Motorists urged to ‘wear sunglasses’ or risk massive £1,000 fines when in hot weather

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Motorists are being urged to take extra caution when driving in the predicted heatwave later this week and next week, with forecasts showing it could be hotter than Turkey in some parts. Bright sunlight can cause a strong glare across a car’s windshield which can distort a driver’s view of the road.

This could cause drivers to not have proper control of the vehicle or a full view of the road and traffic ahead.

This may leave some drivers with a £1,000 fine and three penalty points on their driving licence.

Andy Alderson, CEO and Founder of Vanarama, said drivers should be aware of potential fines as millions are set to hit the roads.

He said: “With the UK experiencing a heatwave, many people will plan to hit the road to visit summertime attractions.

“However, if drivers are not prepared for driving in bright sunlight, they could put themselves and other road users in danger.

“To prevent being dazzled by the sun when driving, motorists should check their windscreen is clean before setting off, wear polarised sunglasses, and keep a safe distance from other drivers when the sun is distorting their view.”

Weather forecasts are estimating that some areas will see temperatures soar to 26 degrees in the mid-May mini heatwave.

Motorists are also being advised to look out for changes to the road conditions when it gets hotter.

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In hot weather, road surfaces can change which may affect “steering and braking” which would put road users and others at risk.

The Highway Code outlines what drivers should be aware of when it comes to driving in hot weather.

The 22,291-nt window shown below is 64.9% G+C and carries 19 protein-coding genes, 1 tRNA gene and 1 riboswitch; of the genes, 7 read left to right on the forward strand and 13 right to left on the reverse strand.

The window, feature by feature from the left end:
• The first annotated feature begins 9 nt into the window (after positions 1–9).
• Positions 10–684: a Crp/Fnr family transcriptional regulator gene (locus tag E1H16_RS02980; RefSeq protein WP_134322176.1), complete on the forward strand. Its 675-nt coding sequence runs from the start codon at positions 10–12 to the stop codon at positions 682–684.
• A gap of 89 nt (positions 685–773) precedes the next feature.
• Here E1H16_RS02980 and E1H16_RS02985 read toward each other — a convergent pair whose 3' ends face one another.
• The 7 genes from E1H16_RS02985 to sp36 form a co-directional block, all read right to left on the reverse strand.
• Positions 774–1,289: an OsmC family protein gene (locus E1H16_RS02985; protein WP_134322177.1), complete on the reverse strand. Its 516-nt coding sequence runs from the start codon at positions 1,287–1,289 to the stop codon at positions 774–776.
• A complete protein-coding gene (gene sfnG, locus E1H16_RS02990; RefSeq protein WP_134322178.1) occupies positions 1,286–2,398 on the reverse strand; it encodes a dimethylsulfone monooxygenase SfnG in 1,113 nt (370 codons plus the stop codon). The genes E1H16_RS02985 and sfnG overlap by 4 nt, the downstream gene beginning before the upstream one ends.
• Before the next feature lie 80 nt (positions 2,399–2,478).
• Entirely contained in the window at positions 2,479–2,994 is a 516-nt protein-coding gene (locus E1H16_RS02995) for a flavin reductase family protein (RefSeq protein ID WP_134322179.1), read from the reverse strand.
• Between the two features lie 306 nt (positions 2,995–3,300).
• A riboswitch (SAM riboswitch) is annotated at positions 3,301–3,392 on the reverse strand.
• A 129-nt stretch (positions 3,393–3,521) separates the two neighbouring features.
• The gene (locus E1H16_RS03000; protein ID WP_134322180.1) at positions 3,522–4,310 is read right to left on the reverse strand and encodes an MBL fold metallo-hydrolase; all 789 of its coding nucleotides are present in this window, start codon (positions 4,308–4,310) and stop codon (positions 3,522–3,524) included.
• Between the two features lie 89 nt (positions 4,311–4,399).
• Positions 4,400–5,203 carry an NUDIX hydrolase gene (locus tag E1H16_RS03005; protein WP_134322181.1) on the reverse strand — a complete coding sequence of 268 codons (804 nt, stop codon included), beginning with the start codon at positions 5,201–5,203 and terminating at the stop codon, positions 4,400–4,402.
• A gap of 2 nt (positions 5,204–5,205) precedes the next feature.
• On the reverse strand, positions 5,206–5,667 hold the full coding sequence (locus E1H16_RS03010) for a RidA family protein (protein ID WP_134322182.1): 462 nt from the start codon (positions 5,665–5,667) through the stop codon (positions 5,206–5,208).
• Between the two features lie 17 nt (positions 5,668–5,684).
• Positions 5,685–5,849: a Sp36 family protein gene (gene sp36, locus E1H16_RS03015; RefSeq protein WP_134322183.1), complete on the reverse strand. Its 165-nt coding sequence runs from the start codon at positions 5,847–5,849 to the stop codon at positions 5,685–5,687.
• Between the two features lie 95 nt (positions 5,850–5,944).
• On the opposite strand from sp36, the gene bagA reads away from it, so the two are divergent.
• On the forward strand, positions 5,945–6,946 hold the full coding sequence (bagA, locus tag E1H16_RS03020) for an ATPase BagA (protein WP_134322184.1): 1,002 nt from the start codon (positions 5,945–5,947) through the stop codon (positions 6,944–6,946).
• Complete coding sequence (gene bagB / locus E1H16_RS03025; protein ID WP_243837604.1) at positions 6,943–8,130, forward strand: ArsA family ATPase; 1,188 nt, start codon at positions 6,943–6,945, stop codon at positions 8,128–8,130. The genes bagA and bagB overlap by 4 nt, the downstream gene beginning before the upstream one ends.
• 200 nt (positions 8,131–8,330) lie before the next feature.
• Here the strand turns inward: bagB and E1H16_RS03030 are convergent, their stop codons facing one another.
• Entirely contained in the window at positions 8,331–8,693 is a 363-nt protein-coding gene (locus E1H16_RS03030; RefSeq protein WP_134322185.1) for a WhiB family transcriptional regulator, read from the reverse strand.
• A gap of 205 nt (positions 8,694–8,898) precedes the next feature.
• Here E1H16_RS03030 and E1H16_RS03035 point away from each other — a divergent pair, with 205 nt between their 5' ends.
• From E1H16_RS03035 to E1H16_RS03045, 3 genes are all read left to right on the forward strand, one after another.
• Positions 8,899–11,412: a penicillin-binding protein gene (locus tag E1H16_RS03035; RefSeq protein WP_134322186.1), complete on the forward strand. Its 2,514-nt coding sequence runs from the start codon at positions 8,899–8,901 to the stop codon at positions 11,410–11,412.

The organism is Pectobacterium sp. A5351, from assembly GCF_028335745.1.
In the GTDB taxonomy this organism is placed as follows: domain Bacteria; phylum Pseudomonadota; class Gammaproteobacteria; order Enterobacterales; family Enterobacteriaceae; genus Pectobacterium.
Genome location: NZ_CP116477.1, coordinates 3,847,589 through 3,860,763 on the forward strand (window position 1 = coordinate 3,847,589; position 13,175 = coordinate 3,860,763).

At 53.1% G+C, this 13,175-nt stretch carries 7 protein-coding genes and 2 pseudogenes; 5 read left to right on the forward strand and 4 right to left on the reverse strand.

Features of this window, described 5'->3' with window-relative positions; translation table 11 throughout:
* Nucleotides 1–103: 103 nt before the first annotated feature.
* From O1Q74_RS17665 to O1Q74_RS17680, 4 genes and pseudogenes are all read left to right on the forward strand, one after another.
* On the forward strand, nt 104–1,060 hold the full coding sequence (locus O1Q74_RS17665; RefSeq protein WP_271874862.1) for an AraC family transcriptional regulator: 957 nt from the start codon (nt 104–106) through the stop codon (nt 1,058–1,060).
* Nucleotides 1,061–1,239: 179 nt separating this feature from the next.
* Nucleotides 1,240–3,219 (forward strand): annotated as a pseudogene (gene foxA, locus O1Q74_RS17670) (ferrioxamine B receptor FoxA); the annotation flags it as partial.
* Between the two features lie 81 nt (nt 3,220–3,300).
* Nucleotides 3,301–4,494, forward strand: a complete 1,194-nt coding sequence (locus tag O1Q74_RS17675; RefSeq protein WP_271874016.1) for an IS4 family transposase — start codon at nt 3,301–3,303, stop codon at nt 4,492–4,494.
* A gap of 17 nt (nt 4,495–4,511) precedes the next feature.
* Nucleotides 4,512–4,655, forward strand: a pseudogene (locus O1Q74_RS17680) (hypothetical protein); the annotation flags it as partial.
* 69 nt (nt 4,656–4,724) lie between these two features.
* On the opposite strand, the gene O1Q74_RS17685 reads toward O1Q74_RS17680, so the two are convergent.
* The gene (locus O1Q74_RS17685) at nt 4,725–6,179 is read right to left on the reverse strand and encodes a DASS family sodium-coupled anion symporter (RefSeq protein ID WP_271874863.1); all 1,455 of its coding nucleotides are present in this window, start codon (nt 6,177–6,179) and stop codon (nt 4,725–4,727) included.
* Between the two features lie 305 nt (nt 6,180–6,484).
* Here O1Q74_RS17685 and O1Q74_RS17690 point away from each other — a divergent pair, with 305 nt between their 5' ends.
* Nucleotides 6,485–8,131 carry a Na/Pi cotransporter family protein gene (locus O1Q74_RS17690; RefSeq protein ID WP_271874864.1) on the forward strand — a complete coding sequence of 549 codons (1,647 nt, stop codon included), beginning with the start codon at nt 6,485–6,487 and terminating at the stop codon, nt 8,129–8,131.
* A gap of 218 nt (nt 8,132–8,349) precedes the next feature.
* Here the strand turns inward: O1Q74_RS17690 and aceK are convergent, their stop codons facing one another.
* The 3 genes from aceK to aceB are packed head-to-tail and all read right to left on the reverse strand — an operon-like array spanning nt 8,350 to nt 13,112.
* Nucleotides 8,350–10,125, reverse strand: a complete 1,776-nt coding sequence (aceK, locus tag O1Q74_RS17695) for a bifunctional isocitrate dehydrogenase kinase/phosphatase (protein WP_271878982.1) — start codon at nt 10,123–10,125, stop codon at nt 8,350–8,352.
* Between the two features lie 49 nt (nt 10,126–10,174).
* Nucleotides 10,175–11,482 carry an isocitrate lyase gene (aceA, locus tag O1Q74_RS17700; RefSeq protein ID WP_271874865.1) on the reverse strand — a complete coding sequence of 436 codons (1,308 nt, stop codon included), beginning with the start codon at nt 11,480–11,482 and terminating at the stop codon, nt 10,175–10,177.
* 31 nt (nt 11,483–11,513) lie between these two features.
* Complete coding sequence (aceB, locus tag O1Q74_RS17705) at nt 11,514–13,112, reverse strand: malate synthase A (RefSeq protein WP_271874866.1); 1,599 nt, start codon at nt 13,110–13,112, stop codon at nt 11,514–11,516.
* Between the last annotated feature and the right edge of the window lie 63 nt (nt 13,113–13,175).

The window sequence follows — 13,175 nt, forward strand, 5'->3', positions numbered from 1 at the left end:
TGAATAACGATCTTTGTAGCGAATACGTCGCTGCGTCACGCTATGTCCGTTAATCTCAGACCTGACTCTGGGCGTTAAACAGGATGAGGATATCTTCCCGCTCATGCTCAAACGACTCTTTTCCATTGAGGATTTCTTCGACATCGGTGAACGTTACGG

Rule 237 advises: “Keep your vehicle well ventilated to avoid drowsiness.

“Be aware that the road surface may become soft or if it rains after a dry spell it may become slippery. 

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“These conditions could affect your steering and braking.

“If you are dazzled by bright sunlight, slow down and if necessary, stop.”

Drivers may also experience long delays on the roads as Britons make the most of the warm weather.

The AA warns road users they may suffer from “heat exhaustion”, especially older passengers and younger children.

“These conditions could affect your steering and braking.

“If you are dazzled by bright sunlight, slow down and if necessary, stop.”

Drivers may also experience long delays on the roads as Britons make the most of the warm weather.

The AA warns road users they may suffer from “heat exhaustion”, especially older passengers and younger children.

They may not be able to tell the driver how they are feeling and could become ill.

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